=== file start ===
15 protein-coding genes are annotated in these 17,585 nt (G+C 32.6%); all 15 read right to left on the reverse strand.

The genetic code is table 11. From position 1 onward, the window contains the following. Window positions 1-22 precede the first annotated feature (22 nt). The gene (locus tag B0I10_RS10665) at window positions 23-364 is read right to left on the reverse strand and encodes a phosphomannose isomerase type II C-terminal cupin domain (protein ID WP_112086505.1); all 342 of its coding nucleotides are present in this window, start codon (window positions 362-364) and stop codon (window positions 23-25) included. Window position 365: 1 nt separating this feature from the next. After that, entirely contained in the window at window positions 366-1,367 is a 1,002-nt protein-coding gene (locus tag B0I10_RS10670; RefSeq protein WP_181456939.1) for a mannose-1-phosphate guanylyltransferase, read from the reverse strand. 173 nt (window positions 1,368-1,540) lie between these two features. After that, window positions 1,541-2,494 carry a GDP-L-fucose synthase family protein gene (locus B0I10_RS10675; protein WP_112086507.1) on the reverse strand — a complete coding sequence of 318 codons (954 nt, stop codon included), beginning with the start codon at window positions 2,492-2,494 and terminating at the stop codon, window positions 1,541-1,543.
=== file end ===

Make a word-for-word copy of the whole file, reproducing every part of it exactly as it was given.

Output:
15 protein-coding genes are annotated in these 17,585 nt (G+C 32.6%); all 15 read right to left on the reverse strand.

The genetic code is table 11. From position 1 onward, the window contains the following. Window positions 1-22 precede the first annotated feature (22 nt). The gene (locus tag B0I10_RS10665) at window positions 23-364 is read right to left on the reverse strand and encodes a phosphomannose isomerase type II C-terminal cupin domain (protein ID WP_112086505.1); all 342 of its coding nucleotides are present in this window, start codon (window positions 362-364) and stop codon (window positions 23-25) included. Window position 365: 1 nt separating this feature from the next. After that, entirely contained in the window at window positions 366-1,367 is a 1,002-nt protein-coding gene (locus tag B0I10_RS10670; RefSeq protein WP_181456939.1) for a mannose-1-phosphate guanylyltransferase, read from the reverse strand. 173 nt (window positions 1,368-1,540) lie between these two features. After that, window positions 1,541-2,494 carry a GDP-L-fucose synthase family protein gene (locus B0I10_RS10675; protein WP_112086507.1) on the reverse strand — a complete coding sequence of 318 codons (954 nt, stop codon included), beginning with the start codon at window positions 2,492-2,494 and terminating at the stop codon, window positions 1,541-1,543.